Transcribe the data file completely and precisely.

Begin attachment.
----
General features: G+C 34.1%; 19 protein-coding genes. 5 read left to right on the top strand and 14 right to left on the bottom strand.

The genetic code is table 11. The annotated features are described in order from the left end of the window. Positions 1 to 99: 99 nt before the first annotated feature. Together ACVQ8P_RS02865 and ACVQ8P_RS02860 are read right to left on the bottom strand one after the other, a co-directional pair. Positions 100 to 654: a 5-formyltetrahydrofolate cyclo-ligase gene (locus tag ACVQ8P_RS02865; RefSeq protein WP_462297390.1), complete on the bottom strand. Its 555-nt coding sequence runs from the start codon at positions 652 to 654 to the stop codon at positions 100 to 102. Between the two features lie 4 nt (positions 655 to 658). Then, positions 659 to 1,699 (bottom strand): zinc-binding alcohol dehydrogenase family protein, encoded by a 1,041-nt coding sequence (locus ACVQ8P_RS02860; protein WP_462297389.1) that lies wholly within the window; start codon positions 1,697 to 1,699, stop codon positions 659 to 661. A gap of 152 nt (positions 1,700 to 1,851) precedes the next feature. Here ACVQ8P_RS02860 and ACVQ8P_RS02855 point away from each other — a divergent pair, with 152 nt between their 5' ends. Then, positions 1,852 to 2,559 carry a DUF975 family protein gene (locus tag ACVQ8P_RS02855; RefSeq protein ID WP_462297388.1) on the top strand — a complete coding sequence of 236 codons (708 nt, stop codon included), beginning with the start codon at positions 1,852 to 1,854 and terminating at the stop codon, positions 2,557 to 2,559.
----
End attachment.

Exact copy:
General features: G+C 34.1%; 19 protein-coding genes. 5 read left to right on the top strand and 14 right to left on the bottom strand.

The genetic code is table 11. The annotated features are described in order from the left end of the window. Positions 1 to 99: 99 nt before the first annotated feature. Together ACVQ8P_RS02865 and ACVQ8P_RS02860 are read right to left on the bottom strand one after the other, a co-directional pair. Positions 100 to 654: a 5-formyltetrahydrofolate cyclo-ligase gene (locus tag ACVQ8P_RS02865; RefSeq protein WP_462297390.1), complete on the bottom strand. Its 555-nt coding sequence runs from the start codon at positions 652 to 654 to the stop codon at positions 100 to 102. Between the two features lie 4 nt (positions 655 to 658). Then, positions 659 to 1,699 (bottom strand): zinc-binding alcohol dehydrogenase family protein, encoded by a 1,041-nt coding sequence (locus ACVQ8P_RS02860; protein WP_462297389.1) that lies wholly within the window; start codon positions 1,697 to 1,699, stop codon positions 659 to 661. A gap of 152 nt (positions 1,700 to 1,851) precedes the next feature. Here ACVQ8P_RS02860 and ACVQ8P_RS02855 point away from each other — a divergent pair, with 152 nt between their 5' ends. Then, positions 1,852 to 2,559 carry a DUF975 family protein gene (locus tag ACVQ8P_RS02855; RefSeq protein ID WP_462297388.1) on the top strand — a complete coding sequence of 236 codons (708 nt, stop codon included), beginning with the start codon at positions 1,852 to 1,854 and terminating at the stop codon, positions 2,557 to 2,559.